Tiny Love Stories: ‘Irritated by the Drama of Her Effort’

My husband and I are both teachers. On our 10th anniversary, I suggested that we review our vows and give grades for how well we had achieved our commitments. Going line by line, we gave our ratings on vows like, “I promise to share life’s joys and to comfort you in its sorrows,” and “I promise to listen to you when I do not understand; and to trust you when I am in doubt.” David kept giving out As and A+s. “Wow,” I said, “do you really think I rated that high?” David replied, “I thought I was grading myself!” — Camille Napier Bernstein

A three-year affair. Fiery, dizzying, painful. Sunrise runs, seaside hikes, “I love you” exchanged in secret. Year four: After a night of dancing and drinking, he sees his husband kiss me from another room. Voices are raised, explanations demanded, his husband reveals a truth: “I have feelings for him, too.” An unexpected throuple forms. We make love, make plans, play cribbage, they host my friends for dinner. We’re happy. Soon, neighbors get wind, the rumor mill churns, longtime friendships strain. Jealousy seeps in, arguments abound. I end five years of heartache with a text: “You’re right, this isn’t gonna work.” — Corey Gerard Lambert

I traveled from New York to Leiden to visit my mother who was ailing with advanced lung disease. On my first morning, groggy with jet lag, I found her at my bedside, holding my favorite biscuits. “How did you get up here?” I asked, knowing she can’t easily climb the stairs to the second floor anymore. Smiling, a little embarrassed, she replied, “Very slowly, one step at a time.” Later, I recounted this interaction to my therapist, a bit irritated by the drama of her effort. “That’s a little over the top,” I said. “No, that’s love,” he replied. — Daniella van Gennep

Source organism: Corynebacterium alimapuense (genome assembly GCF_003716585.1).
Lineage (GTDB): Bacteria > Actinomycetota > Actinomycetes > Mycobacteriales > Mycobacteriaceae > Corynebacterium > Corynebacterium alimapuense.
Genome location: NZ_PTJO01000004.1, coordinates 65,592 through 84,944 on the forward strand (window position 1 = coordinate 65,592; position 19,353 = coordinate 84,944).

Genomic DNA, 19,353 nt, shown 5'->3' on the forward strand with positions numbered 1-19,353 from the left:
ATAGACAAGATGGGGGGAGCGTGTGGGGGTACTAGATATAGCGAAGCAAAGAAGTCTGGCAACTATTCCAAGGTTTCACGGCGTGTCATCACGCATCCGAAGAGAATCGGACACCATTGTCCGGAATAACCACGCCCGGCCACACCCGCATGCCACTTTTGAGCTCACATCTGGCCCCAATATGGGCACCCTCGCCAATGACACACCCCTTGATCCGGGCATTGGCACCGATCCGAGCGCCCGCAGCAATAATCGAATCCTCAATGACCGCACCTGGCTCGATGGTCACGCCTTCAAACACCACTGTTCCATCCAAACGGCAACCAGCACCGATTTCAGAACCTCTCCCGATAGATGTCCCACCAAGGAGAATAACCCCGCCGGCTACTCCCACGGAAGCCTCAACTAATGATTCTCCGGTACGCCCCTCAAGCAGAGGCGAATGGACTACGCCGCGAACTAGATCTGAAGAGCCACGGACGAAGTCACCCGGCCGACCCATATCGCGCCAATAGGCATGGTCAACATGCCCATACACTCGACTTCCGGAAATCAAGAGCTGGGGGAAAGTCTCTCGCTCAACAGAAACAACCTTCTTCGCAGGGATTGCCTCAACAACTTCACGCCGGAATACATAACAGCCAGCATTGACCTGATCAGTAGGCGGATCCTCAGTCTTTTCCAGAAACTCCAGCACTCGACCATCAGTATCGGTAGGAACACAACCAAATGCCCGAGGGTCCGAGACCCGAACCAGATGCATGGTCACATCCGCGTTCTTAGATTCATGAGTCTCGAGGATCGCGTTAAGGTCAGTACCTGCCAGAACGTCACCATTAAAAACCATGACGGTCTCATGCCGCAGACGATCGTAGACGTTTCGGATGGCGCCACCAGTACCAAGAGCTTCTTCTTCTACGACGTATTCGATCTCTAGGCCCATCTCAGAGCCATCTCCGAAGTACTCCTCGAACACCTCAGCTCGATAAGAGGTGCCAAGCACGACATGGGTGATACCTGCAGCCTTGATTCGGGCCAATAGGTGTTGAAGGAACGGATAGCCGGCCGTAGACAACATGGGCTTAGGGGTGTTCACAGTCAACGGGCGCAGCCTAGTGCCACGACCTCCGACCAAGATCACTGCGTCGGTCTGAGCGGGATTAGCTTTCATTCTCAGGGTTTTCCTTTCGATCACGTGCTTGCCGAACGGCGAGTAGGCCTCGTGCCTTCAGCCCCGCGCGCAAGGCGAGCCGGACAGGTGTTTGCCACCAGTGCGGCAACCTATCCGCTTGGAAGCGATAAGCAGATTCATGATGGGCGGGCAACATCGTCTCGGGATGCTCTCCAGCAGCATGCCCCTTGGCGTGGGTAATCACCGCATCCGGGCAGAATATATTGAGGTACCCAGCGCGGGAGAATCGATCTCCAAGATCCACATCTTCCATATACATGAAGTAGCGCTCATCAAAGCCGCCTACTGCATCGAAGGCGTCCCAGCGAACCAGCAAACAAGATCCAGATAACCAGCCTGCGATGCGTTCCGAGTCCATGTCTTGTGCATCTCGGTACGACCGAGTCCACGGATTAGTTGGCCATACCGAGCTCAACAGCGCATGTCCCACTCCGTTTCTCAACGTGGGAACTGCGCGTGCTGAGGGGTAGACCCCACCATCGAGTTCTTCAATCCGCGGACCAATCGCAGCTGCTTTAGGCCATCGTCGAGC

My mother and I don’t normally text. But the day I discovered that Google Translate had added Tigrinya, spoken in Eritrea, where I was born, I sent her a few simple, translated messages — starting with “I love you.” Her response, in Tigrinya, displayed an outsized joy: “I love you so much, too!!!” My mother had misconstrued my texts, believing that I had relearned the language I once could easily speak. Her misconception and the imperfect, cumbersome translations prompted a familiar pang of loss — the yearning to recover my identity, to speak to my mother in her native tongue. — Bethel Habte

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